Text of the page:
Na+ is shifted from the extracellular to the intracellular compartment and is not inactivated by glycosaminoglycans during high salt conditions in rats

Irene Matre Thowsen, Tine V. Karlsen, Elham Nikpey, Hanne Haslene-Hox, Trude Skogstrand, Gwendalyn J. Randolph, Bernd H. Zinselmeyer, Olav Tenstad, Helge Wiig

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Abstract

Abstract: Recently, studies have emerged suggesting that the skin plays a role as major Na+ reservoir via regulation of the content of glycosaminoglycans and osmotic gradients. We investigated whether there were electrolyte gradients in skin and where Na+ could be stored to be inactivated from a fluid balance viewpoint. Na+ accumulation was induced in rats by a high salt diet (HSD) (8% NaCl and 1% saline to drink) or by implantation of a deoxycorticosterone acetate (DOCA) tablet (1% saline to drink) using rats on a low salt diet (LSD) (0.1% NaCl) on tap water as control. Na+ and K+ were assessed by ion chromatography in tissue eluates, and the extracellular volume by equilibration of 51Cr-EDTA. By tangential sectioning of the skin, we found a low Na+ content and extracellular volume in epidermis, both parameters rising by ∼30% and 100%, respectively, in LSD and even more in HSD and DOCA when entering dermis. We found evidence for an extracellular Na+ gradient from epidermis to dermis shown by an estimated concentration in epidermis ∼2 and 4–5 times that of dermis in HSD and DOCA-salt. There was intracellular storage of Na+ in skin, muscle, and myocardium without a concomitant increase in hydration. Our data suggest that there is a hydration-dependent high interstitial fluid Na+ concentration that will contribute to the skin barrier and thus be a mechanism for limiting water loss. Salt stress results in intracellular storage of Na+ in exchange with K+ in skeletal muscle and myocardium that may have electromechanical consequences. Key points: Studies have suggested that Na+ can be retained or removed without commensurate water retention or loss, and that the skin plays a role as major Na+ reservoir via regulation of the content of glycosaminoglycans and osmotic gradients. In the present study, we investigated whether there were electrolyte gradients in skin and where Na+ could be stored to be inactivated from a fluid balance viewpoint. We used two common models for salt-sensitive hypertension: high salt and a deoxycorticosterone salt diet. We found a hydration-dependent high interstitial fluid Na+ concentration that will contribute to the skin barrier and thus be a mechanism for limiting water loss. There was intracellular Na+ storage in muscle and myocardium without a concomitant increase in hydration, comprising storage that may have electromechanical consequences in salt stress.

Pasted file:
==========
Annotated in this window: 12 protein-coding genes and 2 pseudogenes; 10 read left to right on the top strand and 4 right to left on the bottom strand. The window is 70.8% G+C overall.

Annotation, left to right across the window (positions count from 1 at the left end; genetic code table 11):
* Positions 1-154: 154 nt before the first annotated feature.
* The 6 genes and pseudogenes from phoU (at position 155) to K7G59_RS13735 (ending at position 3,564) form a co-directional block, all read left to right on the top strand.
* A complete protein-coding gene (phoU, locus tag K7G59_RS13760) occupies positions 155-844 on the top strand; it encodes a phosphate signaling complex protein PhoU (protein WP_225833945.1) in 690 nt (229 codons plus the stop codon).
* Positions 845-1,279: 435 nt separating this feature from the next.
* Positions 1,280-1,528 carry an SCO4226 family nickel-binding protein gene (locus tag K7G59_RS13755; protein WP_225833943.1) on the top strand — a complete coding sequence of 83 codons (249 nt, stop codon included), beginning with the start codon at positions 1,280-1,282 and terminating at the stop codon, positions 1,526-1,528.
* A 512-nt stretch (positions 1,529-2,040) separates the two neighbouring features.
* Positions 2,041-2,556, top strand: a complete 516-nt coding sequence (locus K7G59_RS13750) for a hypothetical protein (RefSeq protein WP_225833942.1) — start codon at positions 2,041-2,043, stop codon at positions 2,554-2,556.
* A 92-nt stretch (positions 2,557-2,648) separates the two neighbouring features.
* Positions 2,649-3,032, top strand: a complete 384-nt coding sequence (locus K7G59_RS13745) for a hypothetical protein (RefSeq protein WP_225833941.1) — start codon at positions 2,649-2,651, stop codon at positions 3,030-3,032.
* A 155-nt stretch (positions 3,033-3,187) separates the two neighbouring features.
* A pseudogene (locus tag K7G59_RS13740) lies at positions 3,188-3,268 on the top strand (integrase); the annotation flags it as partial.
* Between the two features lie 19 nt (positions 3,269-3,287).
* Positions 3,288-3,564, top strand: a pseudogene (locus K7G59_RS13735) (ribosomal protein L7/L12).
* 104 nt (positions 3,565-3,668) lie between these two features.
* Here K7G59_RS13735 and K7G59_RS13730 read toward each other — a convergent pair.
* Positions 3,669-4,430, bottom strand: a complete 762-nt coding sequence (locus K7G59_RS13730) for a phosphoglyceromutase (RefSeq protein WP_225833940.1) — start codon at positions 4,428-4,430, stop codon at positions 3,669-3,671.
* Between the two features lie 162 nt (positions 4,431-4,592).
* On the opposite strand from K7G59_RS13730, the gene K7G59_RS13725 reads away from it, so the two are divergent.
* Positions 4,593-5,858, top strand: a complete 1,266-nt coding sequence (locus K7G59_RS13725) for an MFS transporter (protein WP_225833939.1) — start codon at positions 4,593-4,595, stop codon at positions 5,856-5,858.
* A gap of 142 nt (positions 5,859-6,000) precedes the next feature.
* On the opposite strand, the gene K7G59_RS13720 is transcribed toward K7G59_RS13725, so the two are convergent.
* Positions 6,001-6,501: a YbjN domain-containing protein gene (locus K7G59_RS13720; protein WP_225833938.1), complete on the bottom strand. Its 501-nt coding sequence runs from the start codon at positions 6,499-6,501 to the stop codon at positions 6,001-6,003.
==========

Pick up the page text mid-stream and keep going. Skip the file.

Original languageEnglish
Pages (from-to)2293-2309
Number of pages17
JournalJournal of Physiology
Volume600
Issue number10
DOIs
StatePublished - May 15 2022

Keywords

  • Na storage
  • extracellular volume
  • hypertension
  • oedema

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